My kids and I visited the library all the time, and after reading them story after story after story, I became obsessed with children’s books. My creative side combined with my picture book obsession compelled me to pursue a career in writing.
I feel like my background in engineering, and particularly all the math it entails, complements (pun intended) my career as a writer. I see rhythm, which is key to good writing, as mathematical, with its beats and sounds. I see rhyme, in particular, as mathematical, with its stress patterns and metrical feet. When I began writing, I was strictly a rhymer. Maybe it was the engineer in me that liked the structure, but I truly believe that starting out as a rhymer helped me develop an ear for rhythm and sound.
Also, in the stories we write, we attempt to resolve our main character’s issue. Some attempts work and some don’t. Engineering is like that. We have a problem and attempt to use root cause analysis and math, with formulas and equations, etc., to find the best solution given the situation.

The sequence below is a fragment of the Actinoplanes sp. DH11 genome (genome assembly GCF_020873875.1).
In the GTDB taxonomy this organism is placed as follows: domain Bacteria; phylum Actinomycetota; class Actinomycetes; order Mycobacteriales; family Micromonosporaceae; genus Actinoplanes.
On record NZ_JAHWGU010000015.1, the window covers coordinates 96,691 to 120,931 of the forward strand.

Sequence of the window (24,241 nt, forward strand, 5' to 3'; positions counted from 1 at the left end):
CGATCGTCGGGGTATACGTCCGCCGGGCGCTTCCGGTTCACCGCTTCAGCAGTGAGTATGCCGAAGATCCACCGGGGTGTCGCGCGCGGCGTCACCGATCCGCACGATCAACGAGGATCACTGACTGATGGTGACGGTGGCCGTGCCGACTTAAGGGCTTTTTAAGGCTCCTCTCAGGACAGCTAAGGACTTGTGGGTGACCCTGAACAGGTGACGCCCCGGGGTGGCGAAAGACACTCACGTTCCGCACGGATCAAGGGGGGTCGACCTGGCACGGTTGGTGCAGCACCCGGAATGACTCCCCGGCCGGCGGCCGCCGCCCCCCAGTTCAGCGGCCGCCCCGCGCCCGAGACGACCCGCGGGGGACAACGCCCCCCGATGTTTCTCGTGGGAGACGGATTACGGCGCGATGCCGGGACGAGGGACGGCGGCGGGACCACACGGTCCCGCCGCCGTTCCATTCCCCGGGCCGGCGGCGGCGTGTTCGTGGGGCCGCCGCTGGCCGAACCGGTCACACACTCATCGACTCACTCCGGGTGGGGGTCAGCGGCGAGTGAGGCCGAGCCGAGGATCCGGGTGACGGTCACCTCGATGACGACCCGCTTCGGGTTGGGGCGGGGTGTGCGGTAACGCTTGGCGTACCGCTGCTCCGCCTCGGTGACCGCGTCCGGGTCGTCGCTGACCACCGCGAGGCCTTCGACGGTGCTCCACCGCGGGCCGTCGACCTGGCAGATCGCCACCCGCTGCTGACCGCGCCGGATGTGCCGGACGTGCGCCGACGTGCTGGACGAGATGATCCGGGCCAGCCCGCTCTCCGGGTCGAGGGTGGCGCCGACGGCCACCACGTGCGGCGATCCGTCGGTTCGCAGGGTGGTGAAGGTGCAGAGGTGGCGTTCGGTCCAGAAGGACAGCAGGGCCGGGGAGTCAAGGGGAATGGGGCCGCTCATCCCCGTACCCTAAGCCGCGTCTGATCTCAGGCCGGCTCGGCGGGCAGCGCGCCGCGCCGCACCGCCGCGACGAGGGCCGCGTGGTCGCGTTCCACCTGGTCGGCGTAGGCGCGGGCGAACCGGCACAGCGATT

What inspires you/ drives you?
My passion for writing stories that kids, and even adults, want to hug because they love them so much! What drives me is a desire to always learn and grow and raise the bar. With any particular story, if I get that unsettling, “something’s missing,” “if you stop now you’re cheating,” “you can do better than that,” feeling, the one that keeps me up at night, I feel compelled me to keep working on it until I get that “yes!” feeling.
Something readers may not know about you?
What most people don’t know about me is that I’m a math enthusiast. I love math! When I’m not busy writing and reading, I can be found doing math problems, sometimes just because… In high school, my dream was to have a math equation named after me, but now, I believe having my name on the cover of books is a million times better!
Do you have a writing community? If so, what does that look like?